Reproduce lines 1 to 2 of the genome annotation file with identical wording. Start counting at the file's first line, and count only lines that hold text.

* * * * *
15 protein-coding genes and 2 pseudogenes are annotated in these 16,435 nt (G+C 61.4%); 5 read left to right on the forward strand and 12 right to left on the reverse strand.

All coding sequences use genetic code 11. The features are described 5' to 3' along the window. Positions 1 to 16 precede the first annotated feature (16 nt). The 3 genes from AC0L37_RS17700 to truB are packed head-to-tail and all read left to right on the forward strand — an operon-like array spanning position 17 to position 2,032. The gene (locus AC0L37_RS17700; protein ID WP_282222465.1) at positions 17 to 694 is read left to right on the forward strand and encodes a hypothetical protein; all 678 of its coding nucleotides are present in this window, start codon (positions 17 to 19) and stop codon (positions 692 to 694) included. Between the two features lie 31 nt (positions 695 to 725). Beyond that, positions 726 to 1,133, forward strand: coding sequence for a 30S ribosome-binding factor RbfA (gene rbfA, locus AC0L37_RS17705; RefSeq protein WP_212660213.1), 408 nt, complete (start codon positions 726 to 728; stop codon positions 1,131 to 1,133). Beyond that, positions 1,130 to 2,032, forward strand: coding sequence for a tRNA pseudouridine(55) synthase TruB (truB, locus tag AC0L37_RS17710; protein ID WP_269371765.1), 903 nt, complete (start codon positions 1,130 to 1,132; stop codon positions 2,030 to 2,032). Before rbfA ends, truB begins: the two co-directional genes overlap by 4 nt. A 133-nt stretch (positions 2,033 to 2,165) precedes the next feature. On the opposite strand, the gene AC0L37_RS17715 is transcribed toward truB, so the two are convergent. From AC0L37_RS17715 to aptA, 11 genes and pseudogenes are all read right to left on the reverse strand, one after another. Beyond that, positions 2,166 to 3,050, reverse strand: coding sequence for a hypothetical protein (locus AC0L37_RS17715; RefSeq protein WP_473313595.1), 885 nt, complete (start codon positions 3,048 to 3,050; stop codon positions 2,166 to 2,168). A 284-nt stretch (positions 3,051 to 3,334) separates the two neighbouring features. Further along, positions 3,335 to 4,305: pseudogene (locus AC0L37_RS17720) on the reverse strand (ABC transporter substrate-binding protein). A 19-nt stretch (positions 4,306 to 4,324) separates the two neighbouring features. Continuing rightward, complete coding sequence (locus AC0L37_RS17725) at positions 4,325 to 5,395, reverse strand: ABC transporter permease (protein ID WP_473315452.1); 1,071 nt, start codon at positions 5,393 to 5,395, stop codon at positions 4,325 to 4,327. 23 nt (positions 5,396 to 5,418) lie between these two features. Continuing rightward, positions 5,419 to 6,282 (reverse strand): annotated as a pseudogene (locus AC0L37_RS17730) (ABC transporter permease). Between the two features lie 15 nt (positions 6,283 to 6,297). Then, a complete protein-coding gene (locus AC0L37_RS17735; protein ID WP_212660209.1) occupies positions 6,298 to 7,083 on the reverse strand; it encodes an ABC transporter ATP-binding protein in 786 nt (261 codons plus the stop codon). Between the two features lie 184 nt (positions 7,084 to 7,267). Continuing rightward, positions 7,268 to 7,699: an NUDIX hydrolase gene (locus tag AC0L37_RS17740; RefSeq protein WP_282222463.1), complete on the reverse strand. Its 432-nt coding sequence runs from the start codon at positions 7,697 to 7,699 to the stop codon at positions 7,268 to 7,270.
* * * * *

15 protein-coding genes and 2 pseudogenes are annotated in these 16,435 nt (G+C 61.4%); 5 read left to right on the forward strand and 12 right to left on the reverse strand.

All coding sequences use genetic code 11. The features are described 5' to 3' along the window. Positions 1 to 16 precede the first annotated feature (16 nt). The 3 genes from AC0L37_RS17700 to truB are packed head-to-tail and all read left to right on the forward strand — an operon-like array spanning position 17 to position 2,032. The gene (locus AC0L37_RS17700; protein ID WP_282222465.1) at positions 17 to 694 is read left to right on the forward strand and encodes a hypothetical protein; all 678 of its coding nucleotides are present in this window, start codon (positions 17 to 19) and stop codon (positions 692 to 694) included. Between the two features lie 31 nt (positions 695 to 725). Beyond that, positions 726 to 1,133, forward strand: coding sequence for a 30S ribosome-binding factor RbfA (gene rbfA, locus AC0L37_RS17705; RefSeq protein WP_212660213.1), 408 nt, complete (start codon positions 726 to 728; stop codon positions 1,131 to 1,133). Beyond that, positions 1,130 to 2,032, forward strand: coding sequence for a tRNA pseudouridine(55) synthase TruB (truB, locus tag AC0L37_RS17710; protein ID WP_269371765.1), 903 nt, complete (start codon positions 1,130 to 1,132; stop codon positions 2,030 to 2,032). Before rbfA ends, truB begins: the two co-directional genes overlap by 4 nt. A 133-nt stretch (positions 2,033 to 2,165) precedes the next feature. On the opposite strand, the gene AC0L37_RS17715 is transcribed toward truB, so the two are convergent. From AC0L37_RS17715 to aptA, 11 genes and pseudogenes are all read right to left on the reverse strand, one after another. Beyond that, positions 2,166 to 3,050, reverse strand: coding sequence for a hypothetical protein (locus AC0L37_RS17715; RefSeq protein WP_473313595.1), 885 nt, complete (start codon positions 3,048 to 3,050; stop codon positions 2,166 to 2,168). A 284-nt stretch (positions 3,051 to 3,334) separates the two neighbouring features. Further along, positions 3,335 to 4,305: pseudogene (locus AC0L37_RS17720) on the reverse strand (ABC transporter substrate-binding protein). A 19-nt stretch (positions 4,306 to 4,324) separates the two neighbouring features. Continuing rightward, complete coding sequence (locus AC0L37_RS17725) at positions 4,325 to 5,395, reverse strand: ABC transporter permease (protein ID WP_473315452.1); 1,071 nt, start codon at positions 5,393 to 5,395, stop codon at positions 4,325 to 4,327. 23 nt (positions 5,396 to 5,418) lie between these two features. Continuing rightward, positions 5,419 to 6,282 (reverse strand): annotated as a pseudogene (locus AC0L37_RS17730) (ABC transporter permease). Between the two features lie 15 nt (positions 6,283 to 6,297). Then, a complete protein-coding gene (locus AC0L37_RS17735; protein ID WP_212660209.1) occupies positions 6,298 to 7,083 on the reverse strand; it encodes an ABC transporter ATP-binding protein in 786 nt (261 codons plus the stop codon). Between the two features lie 184 nt (positions 7,084 to 7,267). Continuing rightward, positions 7,268 to 7,699: an NUDIX hydrolase gene (locus tag AC0L37_RS17740; RefSeq protein WP_282222463.1), complete on the reverse strand. Its 432-nt coding sequence runs from the start codon at positions 7,697 to 7,699 to the stop codon at positions 7,268 to 7,270.